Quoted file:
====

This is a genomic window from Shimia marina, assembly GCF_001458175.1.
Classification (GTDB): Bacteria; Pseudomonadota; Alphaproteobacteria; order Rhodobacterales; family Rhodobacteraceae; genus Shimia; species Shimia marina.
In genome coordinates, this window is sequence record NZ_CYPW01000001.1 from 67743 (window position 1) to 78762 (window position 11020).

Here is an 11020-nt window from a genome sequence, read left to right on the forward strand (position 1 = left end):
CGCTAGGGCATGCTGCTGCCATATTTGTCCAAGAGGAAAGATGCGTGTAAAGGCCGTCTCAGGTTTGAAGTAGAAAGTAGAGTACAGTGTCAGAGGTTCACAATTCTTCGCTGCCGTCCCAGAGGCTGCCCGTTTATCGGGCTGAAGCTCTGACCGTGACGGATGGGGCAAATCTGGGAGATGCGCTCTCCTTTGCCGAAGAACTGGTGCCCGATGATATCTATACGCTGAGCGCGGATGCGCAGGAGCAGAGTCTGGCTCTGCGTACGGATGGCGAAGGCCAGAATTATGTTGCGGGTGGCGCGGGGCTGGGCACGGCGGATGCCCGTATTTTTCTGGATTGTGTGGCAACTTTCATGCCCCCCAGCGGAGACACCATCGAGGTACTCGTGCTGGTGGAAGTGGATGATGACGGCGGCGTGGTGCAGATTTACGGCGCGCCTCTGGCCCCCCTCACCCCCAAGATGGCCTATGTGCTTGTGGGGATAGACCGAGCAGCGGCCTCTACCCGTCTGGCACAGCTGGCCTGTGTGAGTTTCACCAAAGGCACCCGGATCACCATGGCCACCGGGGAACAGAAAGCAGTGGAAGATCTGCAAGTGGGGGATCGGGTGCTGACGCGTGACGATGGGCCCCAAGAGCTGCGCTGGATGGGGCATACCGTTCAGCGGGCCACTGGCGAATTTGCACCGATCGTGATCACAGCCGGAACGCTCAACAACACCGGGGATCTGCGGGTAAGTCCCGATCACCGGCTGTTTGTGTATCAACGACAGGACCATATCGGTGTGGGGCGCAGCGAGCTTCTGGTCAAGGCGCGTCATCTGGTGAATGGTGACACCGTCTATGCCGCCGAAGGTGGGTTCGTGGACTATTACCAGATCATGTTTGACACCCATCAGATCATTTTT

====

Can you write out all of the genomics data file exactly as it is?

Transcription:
This is a genomic window from Shimia marina, assembly GCF_001458175.1.
Classification (GTDB): Bacteria; Pseudomonadota; Alphaproteobacteria; order Rhodobacterales; family Rhodobacteraceae; genus Shimia; species Shimia marina.
In genome coordinates, this window is sequence record NZ_CYPW01000001.1 from 67743 (window position 1) to 78762 (window position 11020).

Here is an 11020-nt window from a genome sequence, read left to right on the forward strand (position 1 = left end):
CGCTAGGGCATGCTGCTGCCATATTTGTCCAAGAGGAAAGATGCGTGTAAAGGCCGTCTCAGGTTTGAAGTAGAAAGTAGAGTACAGTGTCAGAGGTTCACAATTCTTCGCTGCCGTCCCAGAGGCTGCCCGTTTATCGGGCTGAAGCTCTGACCGTGACGGATGGGGCAAATCTGGGAGATGCGCTCTCCTTTGCCGAAGAACTGGTGCCCGATGATATCTATACGCTGAGCGCGGATGCGCAGGAGCAGAGTCTGGCTCTGCGTACGGATGGCGAAGGCCAGAATTATGTTGCGGGTGGCGCGGGGCTGGGCACGGCGGATGCCCGTATTTTTCTGGATTGTGTGGCAACTTTCATGCCCCCCAGCGGAGACACCATCGAGGTACTCGTGCTGGTGGAAGTGGATGATGACGGCGGCGTGGTGCAGATTTACGGCGCGCCTCTGGCCCCCCTCACCCCCAAGATGGCCTATGTGCTTGTGGGGATAGACCGAGCAGCGGCCTCTACCCGTCTGGCACAGCTGGCCTGTGTGAGTTTCACCAAAGGCACCCGGATCACCATGGCCACCGGGGAACAGAAAGCAGTGGAAGATCTGCAAGTGGGGGATCGGGTGCTGACGCGTGACGATGGGCCCCAAGAGCTGCGCTGGATGGGGCATACCGTTCAGCGGGCCACTGGCGAATTTGCACCGATCGTGATCACAGCCGGAACGCTCAACAACACCGGGGATCTGCGGGTAAGTCCCGATCACCGGCTGTTTGTGTATCAACGACAGGACCATATCGGTGTGGGGCGCAGCGAGCTTCTGGTCAAGGCGCGTCATCTGGTGAATGGTGACACCGTCTATGCCGCCGAAGGTGGGTTCGTGGACTATTACCAGATCATGTTTGACACCCATCAGATCATTTTT